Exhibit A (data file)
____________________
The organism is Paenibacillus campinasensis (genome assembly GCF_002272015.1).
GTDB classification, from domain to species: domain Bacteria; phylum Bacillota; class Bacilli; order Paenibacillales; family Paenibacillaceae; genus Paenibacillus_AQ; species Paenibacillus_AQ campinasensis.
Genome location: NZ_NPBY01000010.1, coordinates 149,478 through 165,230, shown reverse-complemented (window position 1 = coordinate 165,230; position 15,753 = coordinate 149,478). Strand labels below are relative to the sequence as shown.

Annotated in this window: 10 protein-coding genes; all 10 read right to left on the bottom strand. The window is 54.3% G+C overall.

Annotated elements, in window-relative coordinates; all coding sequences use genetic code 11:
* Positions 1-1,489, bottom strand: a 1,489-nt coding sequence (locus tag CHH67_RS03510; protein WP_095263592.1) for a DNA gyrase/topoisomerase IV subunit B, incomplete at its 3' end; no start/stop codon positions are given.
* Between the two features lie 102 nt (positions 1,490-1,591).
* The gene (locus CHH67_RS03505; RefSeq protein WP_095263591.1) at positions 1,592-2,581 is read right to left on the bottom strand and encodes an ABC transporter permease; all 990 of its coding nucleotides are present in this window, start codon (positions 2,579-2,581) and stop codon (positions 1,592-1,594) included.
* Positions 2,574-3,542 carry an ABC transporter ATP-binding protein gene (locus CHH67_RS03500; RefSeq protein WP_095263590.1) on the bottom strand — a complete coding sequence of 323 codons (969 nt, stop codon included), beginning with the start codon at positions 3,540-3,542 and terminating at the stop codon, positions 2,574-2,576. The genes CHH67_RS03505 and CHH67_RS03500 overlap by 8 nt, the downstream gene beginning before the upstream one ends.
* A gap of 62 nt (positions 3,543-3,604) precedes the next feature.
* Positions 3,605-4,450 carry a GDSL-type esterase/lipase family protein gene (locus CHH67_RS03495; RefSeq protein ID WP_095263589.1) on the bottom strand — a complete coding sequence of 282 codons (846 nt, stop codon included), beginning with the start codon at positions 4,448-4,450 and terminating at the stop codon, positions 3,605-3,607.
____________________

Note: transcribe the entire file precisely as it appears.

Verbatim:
The organism is Paenibacillus campinasensis (genome assembly GCF_002272015.1).
GTDB classification, from domain to species: domain Bacteria; phylum Bacillota; class Bacilli; order Paenibacillales; family Paenibacillaceae; genus Paenibacillus_AQ; species Paenibacillus_AQ campinasensis.
Genome location: NZ_NPBY01000010.1, coordinates 149,478 through 165,230, shown reverse-complemented (window position 1 = coordinate 165,230; position 15,753 = coordinate 149,478). Strand labels below are relative to the sequence as shown.

Annotated in this window: 10 protein-coding genes; all 10 read right to left on the bottom strand. The window is 54.3% G+C overall.

Annotated elements, in window-relative coordinates; all coding sequences use genetic code 11:
* Positions 1-1,489, bottom strand: a 1,489-nt coding sequence (locus tag CHH67_RS03510; protein WP_095263592.1) for a DNA gyrase/topoisomerase IV subunit B, incomplete at its 3' end; no start/stop codon positions are given.
* Between the two features lie 102 nt (positions 1,490-1,591).
* The gene (locus CHH67_RS03505; RefSeq protein WP_095263591.1) at positions 1,592-2,581 is read right to left on the bottom strand and encodes an ABC transporter permease; all 990 of its coding nucleotides are present in this window, start codon (positions 2,579-2,581) and stop codon (positions 1,592-1,594) included.
* Positions 2,574-3,542 carry an ABC transporter ATP-binding protein gene (locus CHH67_RS03500; RefSeq protein WP_095263590.1) on the bottom strand — a complete coding sequence of 323 codons (969 nt, stop codon included), beginning with the start codon at positions 3,540-3,542 and terminating at the stop codon, positions 2,574-2,576. The genes CHH67_RS03505 and CHH67_RS03500 overlap by 8 nt, the downstream gene beginning before the upstream one ends.
* A gap of 62 nt (positions 3,543-3,604) precedes the next feature.
* Positions 3,605-4,450 carry a GDSL-type esterase/lipase family protein gene (locus CHH67_RS03495; RefSeq protein ID WP_095263589.1) on the bottom strand — a complete coding sequence of 282 codons (846 nt, stop codon included), beginning with the start codon at positions 4,448-4,450 and terminating at the stop codon, positions 3,605-3,607.